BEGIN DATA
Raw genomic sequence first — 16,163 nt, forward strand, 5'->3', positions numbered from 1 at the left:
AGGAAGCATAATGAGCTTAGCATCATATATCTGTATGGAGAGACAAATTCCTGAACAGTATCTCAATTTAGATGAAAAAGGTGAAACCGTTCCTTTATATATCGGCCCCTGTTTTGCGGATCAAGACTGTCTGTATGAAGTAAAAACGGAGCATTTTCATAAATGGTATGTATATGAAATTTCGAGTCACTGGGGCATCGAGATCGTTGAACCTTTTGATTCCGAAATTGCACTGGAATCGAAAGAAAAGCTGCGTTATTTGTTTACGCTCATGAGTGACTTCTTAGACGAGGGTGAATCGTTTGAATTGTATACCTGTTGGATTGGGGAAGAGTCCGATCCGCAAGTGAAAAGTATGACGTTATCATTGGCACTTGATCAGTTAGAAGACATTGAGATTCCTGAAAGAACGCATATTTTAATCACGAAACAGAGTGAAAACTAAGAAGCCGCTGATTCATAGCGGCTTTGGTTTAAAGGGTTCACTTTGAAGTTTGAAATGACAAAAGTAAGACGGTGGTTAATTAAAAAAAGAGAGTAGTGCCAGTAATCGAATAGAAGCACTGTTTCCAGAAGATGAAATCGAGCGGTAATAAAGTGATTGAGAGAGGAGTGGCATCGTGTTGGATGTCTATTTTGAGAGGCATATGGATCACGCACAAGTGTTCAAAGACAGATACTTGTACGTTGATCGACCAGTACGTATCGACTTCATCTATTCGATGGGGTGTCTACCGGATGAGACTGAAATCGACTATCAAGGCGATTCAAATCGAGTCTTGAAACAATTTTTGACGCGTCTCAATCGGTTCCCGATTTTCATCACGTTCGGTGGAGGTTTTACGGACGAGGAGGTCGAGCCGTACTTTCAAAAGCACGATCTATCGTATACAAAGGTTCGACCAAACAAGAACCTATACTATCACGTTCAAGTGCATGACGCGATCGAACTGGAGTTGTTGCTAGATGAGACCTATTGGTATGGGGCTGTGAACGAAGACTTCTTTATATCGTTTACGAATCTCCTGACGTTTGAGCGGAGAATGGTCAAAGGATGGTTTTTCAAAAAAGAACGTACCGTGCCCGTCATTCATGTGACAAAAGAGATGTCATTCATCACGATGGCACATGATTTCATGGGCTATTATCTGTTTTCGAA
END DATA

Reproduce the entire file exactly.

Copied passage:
Raw genomic sequence first — 16,163 nt, forward strand, 5'->3', positions numbered from 1 at the left:
AGGAAGCATAATGAGCTTAGCATCATATATCTGTATGGAGAGACAAATTCCTGAACAGTATCTCAATTTAGATGAAAAAGGTGAAACCGTTCCTTTATATATCGGCCCCTGTTTTGCGGATCAAGACTGTCTGTATGAAGTAAAAACGGAGCATTTTCATAAATGGTATGTATATGAAATTTCGAGTCACTGGGGCATCGAGATCGTTGAACCTTTTGATTCCGAAATTGCACTGGAATCGAAAGAAAAGCTGCGTTATTTGTTTACGCTCATGAGTGACTTCTTAGACGAGGGTGAATCGTTTGAATTGTATACCTGTTGGATTGGGGAAGAGTCCGATCCGCAAGTGAAAAGTATGACGTTATCATTGGCACTTGATCAGTTAGAAGACATTGAGATTCCTGAAAGAACGCATATTTTAATCACGAAACAGAGTGAAAACTAAGAAGCCGCTGATTCATAGCGGCTTTGGTTTAAAGGGTTCACTTTGAAGTTTGAAATGACAAAAGTAAGACGGTGGTTAATTAAAAAAAGAGAGTAGTGCCAGTAATCGAATAGAAGCACTGTTTCCAGAAGATGAAATCGAGCGGTAATAAAGTGATTGAGAGAGGAGTGGCATCGTGTTGGATGTCTATTTTGAGAGGCATATGGATCACGCACAAGTGTTCAAAGACAGATACTTGTACGTTGATCGACCAGTACGTATCGACTTCATCTATTCGATGGGGTGTCTACCGGATGAGACTGAAATCGACTATCAAGGCGATTCAAATCGAGTCTTGAAACAATTTTTGACGCGTCTCAATCGGTTCCCGATTTTCATCACGTTCGGTGGAGGTTTTACGGACGAGGAGGTCGAGCCGTACTTTCAAAAGCACGATCTATCGTATACAAAGGTTCGACCAAACAAGAACCTATACTATCACGTTCAAGTGCATGACGCGATCGAACTGGAGTTGTTGCTAGATGAGACCTATTGGTATGGGGCTGTGAACGAAGACTTCTTTATATCGTTTACGAATCTCCTGACGTTTGAGCGGAGAATGGTCAAAGGATGGTTTTTCAAAAAAGAACGTACCGTGCCCGTCATTCATGTGACAAAAGAGATGTCATTCATCACGATGGCACATGATTTCATGGGCTATTATCTGTTTTCGAA